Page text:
‘Burn, Burn, Burn’ is one of many brilliant indie films that I’ve had the pleasure of watching this year. Directed by Chanya Button it stars both Chloe Pirrie and Laura Carmichael – I’m seeing these two a lot these days in various different film and TV appearances, and as always the acting is fantastic.
Ally (Pirrie) and Seph (Carmichael) have recently endured the death of their 29 year old best friend Dan (Jack Farthing). He hadn’t told them that he was dying of cancer and so his death came as a surprise. Just before they leave his funeral his step-dad shows them a video that Dan made for the girls before he died, asking them to scatter his ashes (secured in a Tupperware box) at four different locations for reasons unbeknown to them. After a series of unfortunate events that evening and the next day the two decide to go ahead with the plan, and set off on a road trip that becomes less about Dan and more about their own lives as they find themselves facing a whole set of painful issues against their will.
As mentioned already the acting by both Pirrie and Carmichael is great, but Farthing is also brilliant as Dan, who features rather a lot for a newly-dead person. The whole story is very character-driven, and there are some great minor characters to keep it from becoming too repetitive, such as Ingrid (Sally Phillips), Seph’s overly-spiritual boss for her nanny job, and the mystical character Adam (Julian Rhind-Tutt) whose long ramblings seem inspiring until you’ve sobered up a bit.
Something that really struck me about ‘Burn, Burn, Burn’ was just how well the emotional side of it came across – you’re expecting perhaps a slight welling of the eyes from the general idea of two people coming to terms with their friend’s death while scattering his ashes, but there’s so much more packed into it that by the end it’s become a full-blown sobfest (I’ll admit I didn’t just sob at this one – I bawled). Some of the scenes, particularly during the second half, are difficult to watch as we see Dan deteriorate and the two girls make future-changing decisions, yet despite the tear-jerker that it is the comedy is still spot-on at all points. It’s a nice balance really, and it stops it from being overly depressing.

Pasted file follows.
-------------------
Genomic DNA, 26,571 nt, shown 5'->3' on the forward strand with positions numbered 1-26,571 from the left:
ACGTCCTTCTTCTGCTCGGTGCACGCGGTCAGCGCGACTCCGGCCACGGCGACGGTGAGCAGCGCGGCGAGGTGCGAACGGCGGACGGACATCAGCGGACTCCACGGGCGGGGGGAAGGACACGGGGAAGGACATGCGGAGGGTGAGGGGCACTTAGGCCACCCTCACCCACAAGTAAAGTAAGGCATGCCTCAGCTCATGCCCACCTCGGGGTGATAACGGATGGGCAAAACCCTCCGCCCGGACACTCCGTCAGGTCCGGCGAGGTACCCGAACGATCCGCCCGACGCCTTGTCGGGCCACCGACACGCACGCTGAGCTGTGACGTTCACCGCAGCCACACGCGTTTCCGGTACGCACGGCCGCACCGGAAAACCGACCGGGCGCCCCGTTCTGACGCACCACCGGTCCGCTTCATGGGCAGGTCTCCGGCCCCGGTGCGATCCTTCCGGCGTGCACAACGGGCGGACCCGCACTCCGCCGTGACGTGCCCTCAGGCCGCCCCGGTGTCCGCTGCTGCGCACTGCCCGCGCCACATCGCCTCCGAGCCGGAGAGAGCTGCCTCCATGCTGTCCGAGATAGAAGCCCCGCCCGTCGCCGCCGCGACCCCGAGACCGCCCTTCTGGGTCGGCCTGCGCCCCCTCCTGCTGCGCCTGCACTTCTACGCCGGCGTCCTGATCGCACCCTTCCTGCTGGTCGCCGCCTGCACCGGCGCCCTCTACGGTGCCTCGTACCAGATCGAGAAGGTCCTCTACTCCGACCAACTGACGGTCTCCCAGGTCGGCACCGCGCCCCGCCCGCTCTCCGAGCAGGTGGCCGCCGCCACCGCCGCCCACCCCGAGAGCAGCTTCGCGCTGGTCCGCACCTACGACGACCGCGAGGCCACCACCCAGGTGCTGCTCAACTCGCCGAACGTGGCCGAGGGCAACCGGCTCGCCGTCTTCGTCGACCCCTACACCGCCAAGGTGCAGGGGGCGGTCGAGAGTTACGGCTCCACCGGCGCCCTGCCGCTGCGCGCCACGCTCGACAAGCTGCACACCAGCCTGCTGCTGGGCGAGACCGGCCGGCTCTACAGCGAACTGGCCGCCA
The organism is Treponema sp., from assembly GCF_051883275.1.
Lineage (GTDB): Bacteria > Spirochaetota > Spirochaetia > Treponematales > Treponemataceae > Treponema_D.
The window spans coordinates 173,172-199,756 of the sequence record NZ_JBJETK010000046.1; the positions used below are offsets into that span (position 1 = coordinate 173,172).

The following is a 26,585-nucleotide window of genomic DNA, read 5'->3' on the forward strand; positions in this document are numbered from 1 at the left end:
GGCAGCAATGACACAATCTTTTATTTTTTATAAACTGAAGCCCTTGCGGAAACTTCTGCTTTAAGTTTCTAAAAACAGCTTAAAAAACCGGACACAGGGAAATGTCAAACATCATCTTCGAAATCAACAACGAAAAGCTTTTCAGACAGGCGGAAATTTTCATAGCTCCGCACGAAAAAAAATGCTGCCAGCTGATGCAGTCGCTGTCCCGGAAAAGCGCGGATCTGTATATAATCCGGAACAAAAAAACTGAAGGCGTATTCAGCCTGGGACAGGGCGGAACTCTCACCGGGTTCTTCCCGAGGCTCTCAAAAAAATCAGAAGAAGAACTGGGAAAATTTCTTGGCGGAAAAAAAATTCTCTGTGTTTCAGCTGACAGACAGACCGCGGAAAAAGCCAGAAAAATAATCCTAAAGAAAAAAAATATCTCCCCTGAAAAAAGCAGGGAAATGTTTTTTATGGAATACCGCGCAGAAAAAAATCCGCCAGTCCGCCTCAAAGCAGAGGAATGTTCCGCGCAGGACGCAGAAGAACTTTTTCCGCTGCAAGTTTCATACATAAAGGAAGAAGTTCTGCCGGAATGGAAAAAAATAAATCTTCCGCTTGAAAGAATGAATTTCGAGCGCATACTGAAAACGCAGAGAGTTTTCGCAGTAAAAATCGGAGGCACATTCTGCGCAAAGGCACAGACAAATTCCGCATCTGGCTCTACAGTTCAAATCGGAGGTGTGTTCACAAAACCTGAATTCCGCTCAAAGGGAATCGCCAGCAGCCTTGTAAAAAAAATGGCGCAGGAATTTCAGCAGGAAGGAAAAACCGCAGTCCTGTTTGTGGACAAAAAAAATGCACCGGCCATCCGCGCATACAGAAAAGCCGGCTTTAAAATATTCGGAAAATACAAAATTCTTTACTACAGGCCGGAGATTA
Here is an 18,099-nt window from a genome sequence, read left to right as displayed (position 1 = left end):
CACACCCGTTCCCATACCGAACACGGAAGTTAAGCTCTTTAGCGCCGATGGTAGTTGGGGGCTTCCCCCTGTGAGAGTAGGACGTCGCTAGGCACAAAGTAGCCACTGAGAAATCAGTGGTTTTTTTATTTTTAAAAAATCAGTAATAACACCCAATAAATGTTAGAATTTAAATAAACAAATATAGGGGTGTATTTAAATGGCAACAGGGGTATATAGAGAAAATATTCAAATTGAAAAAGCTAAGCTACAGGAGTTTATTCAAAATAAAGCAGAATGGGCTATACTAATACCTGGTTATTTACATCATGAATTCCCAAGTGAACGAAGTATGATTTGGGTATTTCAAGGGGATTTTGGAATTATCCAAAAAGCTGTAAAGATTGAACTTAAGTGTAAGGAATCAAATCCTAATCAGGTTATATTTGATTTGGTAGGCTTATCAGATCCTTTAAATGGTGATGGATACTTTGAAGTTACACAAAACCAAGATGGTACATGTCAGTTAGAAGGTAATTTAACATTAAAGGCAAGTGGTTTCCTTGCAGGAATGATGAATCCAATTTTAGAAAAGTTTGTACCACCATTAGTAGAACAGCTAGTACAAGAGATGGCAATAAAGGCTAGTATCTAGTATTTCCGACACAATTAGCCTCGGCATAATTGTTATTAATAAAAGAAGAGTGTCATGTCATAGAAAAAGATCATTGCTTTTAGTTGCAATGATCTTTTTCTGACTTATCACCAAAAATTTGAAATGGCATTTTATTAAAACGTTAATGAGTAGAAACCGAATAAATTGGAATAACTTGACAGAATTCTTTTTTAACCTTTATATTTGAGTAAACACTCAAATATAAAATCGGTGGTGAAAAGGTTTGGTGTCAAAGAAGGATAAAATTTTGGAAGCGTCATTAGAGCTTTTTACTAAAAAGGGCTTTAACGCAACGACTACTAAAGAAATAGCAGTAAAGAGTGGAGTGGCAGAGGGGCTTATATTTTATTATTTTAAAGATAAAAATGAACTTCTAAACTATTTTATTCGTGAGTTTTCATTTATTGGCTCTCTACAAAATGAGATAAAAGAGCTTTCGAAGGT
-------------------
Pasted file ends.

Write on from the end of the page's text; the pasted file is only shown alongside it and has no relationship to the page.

The film had to be a bit depressing though to get such a poignant message across so well - instead of complaining about our lives and letting it get on top of us, we should just go ahead and live it. We can all relate to making this mistake more than we intend to (maybe some of us haven’t realised yet that we’re doing it) and so maybe that’s why the emotion portrayed is just so affecting. It’s also down to the wonderful acting and composition of the story, of course, yet this message stayed with me long after the film had finished and really got me thinking about certain aspects of my life.
Don’t let the potential for a life-changing epiphany put you off though – although it’s a bit heavy at points it’s got a captivating story and a bunch of characters that you just can’t help but feel for. A rollercoaster of a ride, but one that everyone should make time for.
Burn, Burn, Burn at CeX
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